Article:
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“I wanted to bring happiness to people, to remind them not to hate, but to love and tolerate all people,” Herman Rosenblat is quoted as saying in yesterday’s New York Times. Rosenblat is the author of a memoir called Angel at the Fence that was to have appeared this coming February but now won’t be published at all, for the recently routine reason that he has admitted to having made up significant parts of his supposedly true story.
If the upshot of the improvements on fact that James Frey introduced into his own memoir were to make the author seem tougher, harder, and more sadistically vandalized by fate than he had been, Rosenblat’s inventions, as they have been reported, seem designed to soften the cruel facts of the world through unlikely fictions passed off as life. As described in the Times, Rosenblat
said he first met his wife while he was a child imprisoned in a Nazi concentration camp and she, disguised as a Christian farm girl, tossed apples over the camp’s fence to him. He said they met again on a blind date 12 years after the end of war in Coney Island and married. The couple celebrated their 50th anniversary this year.
Rosenblat is indeed a survivor of Buchenwald, where he was taken as a child. There was, however, no such meeting. The story of the apples has been proven a pure invention, a cobbling together of improbabilities and clichés. Kenneth Waltzer, director of Jewish studies at Michigan State University, uncovered the hoax:
In his research of maps drawn by ex-prisoners, Dr. Waltzer learned that the section of Schlieben where Mr. Rosenblat was housed had fences facing other sections of the camp and only one fence—on the south—facing the outside world. That fence was adjacent to the camp’s SS barracks and the SS men there would have been able to spot a boy regularly speaking to a girl on the other side of the fence, Dr. Waltzer said. Moreover, the fence was electrified and civilians outside the camp were forbidden to walk along the road that bordered the fence.
This might remind us of that obscene farce about which I wrote recently, The Boy in the Striped Pajamas. Not a memoir, but an offensive fiction, one that trafficked in the improbability of a Jewish boy in Auschwitz playing chess against a non-Jewish child who sits across from him, undiscovered, at the fence of the death camp. As I wrote at the time:
That the novel in question might justify such sleight of hand as a means by which a child might first imagine the unimaginable is exemplary of the most condescending and corrupt ideas of what fiction is. Fiction is not meant to make difficult facts less disturbing. Rather, as David Foster Wallace said in an interview, fiction is more properly meant to “comfort the disturbed and disturb the comfortable.” An idea like the one that animates Boyne’s novel can only comfort the comfortable.
Taking Rosenblat at his word that he “wanted to bring happiness to people,” one is given to ask of oneself if we as adults are indeed comforted by fairy tales. Of course we are. The apple is an old feature of tales of good and evil, whether your holy books are Old Testaments or animated treacle. This latest obscenity is obviously pathetic, but does allow us to ask once again just what we expect of memoir. Facts? I hope not. Memoir is always fiction, always falsification, always distorted and compromised by our muddled brains and hearts.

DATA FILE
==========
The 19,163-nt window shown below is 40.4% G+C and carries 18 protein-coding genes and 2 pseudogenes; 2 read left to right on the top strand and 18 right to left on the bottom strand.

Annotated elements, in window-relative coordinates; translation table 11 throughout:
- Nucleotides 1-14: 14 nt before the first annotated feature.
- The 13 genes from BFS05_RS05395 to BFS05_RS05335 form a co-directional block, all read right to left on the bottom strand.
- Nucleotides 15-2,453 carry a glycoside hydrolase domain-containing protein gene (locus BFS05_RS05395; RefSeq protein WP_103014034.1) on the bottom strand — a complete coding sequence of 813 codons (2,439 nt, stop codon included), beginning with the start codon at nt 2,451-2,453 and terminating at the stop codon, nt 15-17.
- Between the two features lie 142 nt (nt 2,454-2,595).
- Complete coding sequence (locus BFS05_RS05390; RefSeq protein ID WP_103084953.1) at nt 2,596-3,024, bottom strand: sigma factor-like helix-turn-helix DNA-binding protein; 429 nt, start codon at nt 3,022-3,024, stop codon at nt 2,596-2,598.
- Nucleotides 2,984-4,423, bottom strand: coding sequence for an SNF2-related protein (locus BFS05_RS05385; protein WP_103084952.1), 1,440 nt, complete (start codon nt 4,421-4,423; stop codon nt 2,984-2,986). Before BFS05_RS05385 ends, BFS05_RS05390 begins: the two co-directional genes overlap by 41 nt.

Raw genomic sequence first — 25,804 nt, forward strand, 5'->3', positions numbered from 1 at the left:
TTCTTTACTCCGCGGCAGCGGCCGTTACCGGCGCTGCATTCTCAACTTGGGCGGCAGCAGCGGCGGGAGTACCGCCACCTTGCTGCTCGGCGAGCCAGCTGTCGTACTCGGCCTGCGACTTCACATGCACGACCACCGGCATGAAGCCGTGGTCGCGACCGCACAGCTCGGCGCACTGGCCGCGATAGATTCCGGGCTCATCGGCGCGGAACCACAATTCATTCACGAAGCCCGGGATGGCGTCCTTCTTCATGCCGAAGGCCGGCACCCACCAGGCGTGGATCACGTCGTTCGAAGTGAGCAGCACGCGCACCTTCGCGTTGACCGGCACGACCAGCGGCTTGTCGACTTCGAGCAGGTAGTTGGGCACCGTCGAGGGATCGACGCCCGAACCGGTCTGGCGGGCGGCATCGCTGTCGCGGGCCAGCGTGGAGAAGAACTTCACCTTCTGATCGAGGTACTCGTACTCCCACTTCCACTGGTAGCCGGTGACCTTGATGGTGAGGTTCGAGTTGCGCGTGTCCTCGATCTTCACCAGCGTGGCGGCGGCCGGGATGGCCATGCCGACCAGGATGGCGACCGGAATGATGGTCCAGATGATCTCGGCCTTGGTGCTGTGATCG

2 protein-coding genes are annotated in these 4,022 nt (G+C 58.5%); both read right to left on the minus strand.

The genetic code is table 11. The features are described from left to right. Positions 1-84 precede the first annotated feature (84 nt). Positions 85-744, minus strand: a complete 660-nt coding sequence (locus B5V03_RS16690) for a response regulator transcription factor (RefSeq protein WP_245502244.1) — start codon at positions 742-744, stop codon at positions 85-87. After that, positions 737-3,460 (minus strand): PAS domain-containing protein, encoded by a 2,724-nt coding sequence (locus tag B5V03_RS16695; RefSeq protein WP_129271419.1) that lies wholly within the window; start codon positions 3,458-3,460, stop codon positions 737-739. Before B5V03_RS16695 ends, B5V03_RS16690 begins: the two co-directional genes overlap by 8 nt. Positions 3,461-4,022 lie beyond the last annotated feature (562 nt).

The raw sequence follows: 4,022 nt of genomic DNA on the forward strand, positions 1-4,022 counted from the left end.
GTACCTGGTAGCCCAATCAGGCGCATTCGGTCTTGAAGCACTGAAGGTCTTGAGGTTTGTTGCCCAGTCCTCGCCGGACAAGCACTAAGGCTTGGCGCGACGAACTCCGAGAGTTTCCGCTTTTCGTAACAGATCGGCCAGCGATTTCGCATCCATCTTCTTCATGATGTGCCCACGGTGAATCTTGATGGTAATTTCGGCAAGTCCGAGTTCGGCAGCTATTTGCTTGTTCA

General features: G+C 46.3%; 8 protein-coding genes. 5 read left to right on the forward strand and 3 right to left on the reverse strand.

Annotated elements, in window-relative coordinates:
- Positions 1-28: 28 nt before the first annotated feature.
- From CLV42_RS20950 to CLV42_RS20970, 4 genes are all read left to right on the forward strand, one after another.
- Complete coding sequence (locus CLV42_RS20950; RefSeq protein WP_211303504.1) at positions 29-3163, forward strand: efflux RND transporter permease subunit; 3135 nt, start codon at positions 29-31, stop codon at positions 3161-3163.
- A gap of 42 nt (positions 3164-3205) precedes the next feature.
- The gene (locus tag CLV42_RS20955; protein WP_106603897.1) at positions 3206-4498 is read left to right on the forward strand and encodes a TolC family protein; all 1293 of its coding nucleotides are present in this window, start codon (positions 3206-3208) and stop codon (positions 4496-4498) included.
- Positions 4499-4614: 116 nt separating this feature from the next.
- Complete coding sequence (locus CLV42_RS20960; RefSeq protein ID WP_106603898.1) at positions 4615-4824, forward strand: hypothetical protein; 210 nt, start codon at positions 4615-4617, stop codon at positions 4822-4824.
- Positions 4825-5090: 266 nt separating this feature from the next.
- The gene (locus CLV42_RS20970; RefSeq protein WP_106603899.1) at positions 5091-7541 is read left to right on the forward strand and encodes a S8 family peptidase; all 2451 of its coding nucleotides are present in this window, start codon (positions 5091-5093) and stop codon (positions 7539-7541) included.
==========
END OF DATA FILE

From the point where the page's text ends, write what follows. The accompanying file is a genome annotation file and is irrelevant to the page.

That, after all, can be what makes a memoir interesting–if an author is honest enough to embrace that undependability. A memoir that traffics in its own certainty can only be rude, crude, abject. The question then, is only one of the degree. Today’s news is pretty crude.
More from Wyatt Mason:
Conversation — October 2, 2015, 8:26 am
“By committing to the great emotional extremes demanded by Greek tragedy,” says Bryan Doerries, author of The Theater of War, “the actors are in effect saying to the audience: ‘If you want to match our emotional intensity, that would be fine.’”
Freddie Gray’s relatives arrived for the trial in the afternoon, after the prep-school kids had left. By their dress, they seemed to have just gotten off work in the medical and clerical fields. The family did not appear at ease in the courtroom. They winced and dropped their heads as William Porter and his fellow officer Zachary Novak testified to opening the doors of their police van last April and finding Freddie paralyzed, unresponsive, with mucus pooling at his mouth and nose. Four women and one man mournfully listened as the officers described needing to get gloves before they could touch him.
The first of six Baltimore police officers to be brought before the court for their treatment of Freddie Gray, a black twenty-five-year-old whose death in their custody was the immediate cause of the city’s uprising last spring, William Porter is young, black, and on trial. Here in this courtroom, in this city, in this nation, race and the future seem so intertwined as to be the same thing.
Number of Turkish college students detained in the last year for requesting Kurdish-language classes:
Turkey was funding a search for Suleiman the Magnificent’s heart.
A former prison in Philadelphia that has served as a horror-movie set was being prepared as a detention center for protesters arrested at the upcoming Democratic National Convention, and presumptive Republican presidential nominee Donald Trump fired his campaign manager.
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“Matt was happy enough to sustain himself on the detritus of a world he saw as careening toward self-destruction, and equally happy to scam a government he despised. 'I’m glad everyone’s so wasteful,' he told me. 'It supports my lifestyle.'”